US objects to UN move on Israeli action in Hebron | WHAT REALLY HAPPENED


US objects to UN move on Israeli action in Hebron

Kuwait and Indonesia urged the U.N. Security Council on Feb. 6 to call for protection of Palestinians following Israel’s decision to suspend an international observer mission in Hebron, where hundreds of hard-line Jewish settlers live alongside more than 200,000 Palestinians, but diplomats said the United States objected.

The two predominantly Muslim nations on the council called closed-door discussions on the Israeli announcement and then circulated a draft press statement that would recognize the mission’s “efforts to foster calm in a highly sensitive area and fragile situation on the ground.” But the U.S., Israel’s closest ally, rejected the proposed statement, diplomats said, speaking on condition of anonymity because consultations were private.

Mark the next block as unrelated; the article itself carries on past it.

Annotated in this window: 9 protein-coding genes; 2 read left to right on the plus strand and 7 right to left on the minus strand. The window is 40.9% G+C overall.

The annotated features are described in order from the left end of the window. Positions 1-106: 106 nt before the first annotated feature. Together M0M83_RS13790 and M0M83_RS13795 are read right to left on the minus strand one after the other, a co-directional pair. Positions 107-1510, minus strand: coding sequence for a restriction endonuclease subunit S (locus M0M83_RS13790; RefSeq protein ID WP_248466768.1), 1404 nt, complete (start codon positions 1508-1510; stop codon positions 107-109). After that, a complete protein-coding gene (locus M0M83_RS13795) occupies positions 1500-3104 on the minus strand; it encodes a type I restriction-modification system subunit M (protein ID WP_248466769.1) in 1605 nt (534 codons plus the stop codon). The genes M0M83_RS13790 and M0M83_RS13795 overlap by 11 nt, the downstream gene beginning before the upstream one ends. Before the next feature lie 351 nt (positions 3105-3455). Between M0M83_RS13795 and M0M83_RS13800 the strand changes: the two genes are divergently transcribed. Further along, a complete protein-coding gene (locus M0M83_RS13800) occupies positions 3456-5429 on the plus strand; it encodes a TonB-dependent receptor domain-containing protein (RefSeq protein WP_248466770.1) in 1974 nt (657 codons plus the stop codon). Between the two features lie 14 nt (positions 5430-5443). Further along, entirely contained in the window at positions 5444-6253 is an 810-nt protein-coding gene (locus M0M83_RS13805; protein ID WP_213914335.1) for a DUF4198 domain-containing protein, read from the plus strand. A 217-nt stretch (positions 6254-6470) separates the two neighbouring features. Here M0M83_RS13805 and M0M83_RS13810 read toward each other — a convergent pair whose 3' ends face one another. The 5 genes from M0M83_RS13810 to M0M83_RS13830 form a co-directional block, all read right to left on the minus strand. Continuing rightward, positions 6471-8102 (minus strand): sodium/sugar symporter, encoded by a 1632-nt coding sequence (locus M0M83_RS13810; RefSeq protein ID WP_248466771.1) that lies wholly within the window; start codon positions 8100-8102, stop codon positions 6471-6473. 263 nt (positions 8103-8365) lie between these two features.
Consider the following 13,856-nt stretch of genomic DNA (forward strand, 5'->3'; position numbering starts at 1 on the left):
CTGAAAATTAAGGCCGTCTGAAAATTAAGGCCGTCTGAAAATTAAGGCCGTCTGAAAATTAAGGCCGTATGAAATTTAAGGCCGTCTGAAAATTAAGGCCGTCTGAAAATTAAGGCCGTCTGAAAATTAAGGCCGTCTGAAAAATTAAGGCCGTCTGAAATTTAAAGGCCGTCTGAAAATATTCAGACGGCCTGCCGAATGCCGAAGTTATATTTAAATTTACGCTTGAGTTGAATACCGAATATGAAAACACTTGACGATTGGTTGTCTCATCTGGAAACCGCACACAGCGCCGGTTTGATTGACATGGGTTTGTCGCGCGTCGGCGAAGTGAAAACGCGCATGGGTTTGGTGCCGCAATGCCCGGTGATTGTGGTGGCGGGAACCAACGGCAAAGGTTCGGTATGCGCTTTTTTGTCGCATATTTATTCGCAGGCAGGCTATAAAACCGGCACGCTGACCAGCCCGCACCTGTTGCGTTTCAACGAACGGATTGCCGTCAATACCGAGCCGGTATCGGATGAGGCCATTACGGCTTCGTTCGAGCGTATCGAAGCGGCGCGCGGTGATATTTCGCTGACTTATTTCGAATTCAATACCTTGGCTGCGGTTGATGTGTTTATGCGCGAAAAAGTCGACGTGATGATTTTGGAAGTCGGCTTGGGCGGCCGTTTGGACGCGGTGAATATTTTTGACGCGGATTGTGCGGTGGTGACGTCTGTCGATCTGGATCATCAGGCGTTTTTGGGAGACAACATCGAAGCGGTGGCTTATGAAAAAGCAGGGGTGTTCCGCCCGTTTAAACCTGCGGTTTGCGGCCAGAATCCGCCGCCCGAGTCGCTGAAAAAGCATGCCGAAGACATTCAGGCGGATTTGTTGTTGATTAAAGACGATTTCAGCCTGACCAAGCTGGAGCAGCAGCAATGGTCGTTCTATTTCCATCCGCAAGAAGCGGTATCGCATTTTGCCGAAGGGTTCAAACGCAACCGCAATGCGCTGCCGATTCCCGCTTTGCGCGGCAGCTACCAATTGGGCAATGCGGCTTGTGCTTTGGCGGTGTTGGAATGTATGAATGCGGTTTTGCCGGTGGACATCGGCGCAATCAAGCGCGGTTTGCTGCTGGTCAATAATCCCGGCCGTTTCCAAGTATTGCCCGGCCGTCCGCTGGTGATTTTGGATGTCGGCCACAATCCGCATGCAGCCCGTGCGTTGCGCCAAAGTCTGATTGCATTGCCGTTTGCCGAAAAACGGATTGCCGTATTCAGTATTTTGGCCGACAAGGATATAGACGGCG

The Temporary International Presence in Hebron was established in 1994 following Israeli settler Baruch Goldstein’s massacre of 29 worshippers at the Ibrahimi Mosque in the West Bank city that triggered riots across Palestinian areas. The mosque is located at the site that is also revered by Jews as the Tomb of the Patriarchs.

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